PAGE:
File photo of North Korean leader Kim Jong Un. Photograph:( Reuters )
Choe Son Hui, a North Korean vice-minister of foreign affairs, landed in Beijing on a flight from the North Korean capital Pyongyang. Choe's trip comes as expectations grow for a second meeting between Kim and Trump.
A top North Korean diplomat was travelling to Sweden Tuesday, she told reporters, as speculation mounts over the next summit between the isolated state's leader Kim Jong Un and US President Donald Trump.
Choe Son Hui, a North Korean vice-minister of foreign affairs, landed in Beijing on a flight from the North Korean capital Pyongyang.
"I am going to an international conference in Sweden," South Korea's Yonhap news agency quoted her as saying on arrival at the airport.
Choe's trip comes as expectations grow for a second meeting between Kim and Trump — despite a lack of progress in denuclearisation negotiations — after the North Korean leader went to Beijing, long Pyongyang's key ally, last week for talks with President Xi Jinping.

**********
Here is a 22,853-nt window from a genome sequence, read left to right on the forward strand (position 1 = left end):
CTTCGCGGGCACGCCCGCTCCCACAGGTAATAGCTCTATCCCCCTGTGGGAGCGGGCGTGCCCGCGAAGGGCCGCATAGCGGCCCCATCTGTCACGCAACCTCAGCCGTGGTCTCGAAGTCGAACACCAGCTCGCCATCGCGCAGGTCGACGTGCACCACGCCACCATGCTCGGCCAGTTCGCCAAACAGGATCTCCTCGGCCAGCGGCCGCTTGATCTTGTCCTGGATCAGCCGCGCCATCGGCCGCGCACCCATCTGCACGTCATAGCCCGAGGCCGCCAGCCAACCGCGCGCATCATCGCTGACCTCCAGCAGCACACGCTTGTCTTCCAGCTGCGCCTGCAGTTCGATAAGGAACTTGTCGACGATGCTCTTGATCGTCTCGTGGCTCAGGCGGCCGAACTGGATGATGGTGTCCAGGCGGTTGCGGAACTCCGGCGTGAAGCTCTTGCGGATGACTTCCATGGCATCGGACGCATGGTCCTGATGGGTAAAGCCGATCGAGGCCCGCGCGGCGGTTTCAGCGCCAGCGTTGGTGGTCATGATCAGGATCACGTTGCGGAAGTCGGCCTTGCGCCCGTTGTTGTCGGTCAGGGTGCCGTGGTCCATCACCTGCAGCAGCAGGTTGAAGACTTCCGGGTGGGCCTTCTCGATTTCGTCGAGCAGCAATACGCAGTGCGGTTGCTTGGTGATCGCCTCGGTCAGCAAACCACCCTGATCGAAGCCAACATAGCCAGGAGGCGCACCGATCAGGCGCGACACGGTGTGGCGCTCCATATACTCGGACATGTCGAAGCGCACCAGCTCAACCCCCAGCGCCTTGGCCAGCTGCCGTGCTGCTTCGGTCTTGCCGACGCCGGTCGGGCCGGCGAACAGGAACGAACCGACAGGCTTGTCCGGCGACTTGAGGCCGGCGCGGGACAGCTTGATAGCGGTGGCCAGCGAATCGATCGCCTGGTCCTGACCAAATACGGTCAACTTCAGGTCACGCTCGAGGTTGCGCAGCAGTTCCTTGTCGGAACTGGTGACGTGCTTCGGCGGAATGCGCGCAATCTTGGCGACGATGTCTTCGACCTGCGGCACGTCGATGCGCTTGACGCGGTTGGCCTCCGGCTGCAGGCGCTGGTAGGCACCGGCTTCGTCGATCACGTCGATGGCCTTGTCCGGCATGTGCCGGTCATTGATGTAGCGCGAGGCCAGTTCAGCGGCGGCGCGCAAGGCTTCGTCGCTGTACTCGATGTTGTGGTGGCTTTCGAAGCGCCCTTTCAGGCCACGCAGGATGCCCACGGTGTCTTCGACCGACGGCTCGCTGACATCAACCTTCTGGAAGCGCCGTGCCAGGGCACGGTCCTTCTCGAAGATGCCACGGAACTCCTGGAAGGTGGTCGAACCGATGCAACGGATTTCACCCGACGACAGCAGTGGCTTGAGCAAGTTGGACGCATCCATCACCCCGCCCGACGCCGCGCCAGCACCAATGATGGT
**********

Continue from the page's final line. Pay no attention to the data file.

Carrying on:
South Korean President Moon Jae-in said Kim's trip was a sign a second US-North Korean summit was "imminent", and US Secretary of State Mike Pompeo added at the weekend that: "We're working out the details".
Suggestions circulating among Korea-watchers for possible venues include Vietnam and Thailand, among others.
Stockholm has a long history of mediating between Washington and Pyongyang — while the two do not have diplomatic relations, Sweden is the protecting power for US citizens in the Asian country, and Choe has been intimately involved in the US-North Korean relationship.
Before she assumed her current position, she was director general of the foreign ministry's North American department.
She was also among the officials who accompanied Kim to Singapore for his first summit with Trump in June.
The meeting, held in a blaze of publicity, saw the two men sign a vaguely worded document in which Kim pledged to work towards "the denuclearisation of the Korean peninsula".
But progress has since stalled with the two sides disagreeing over what that means.
Pyongyang is seeking sanctions relief and rejects demands for what it calls its "unilateral" disarmament, while Washington insists that the punitive measures must stay in place until it gives up its nuclear arsenal.
Citing a diplomatic source, the South's Chosun Ilbo newspaper reported Tuesday that Kim Yong Chol, Pompeo's counterpart in the discussion process, was expected to visit Washington later this week for talks.
There were no reports that he had passed through Beijing.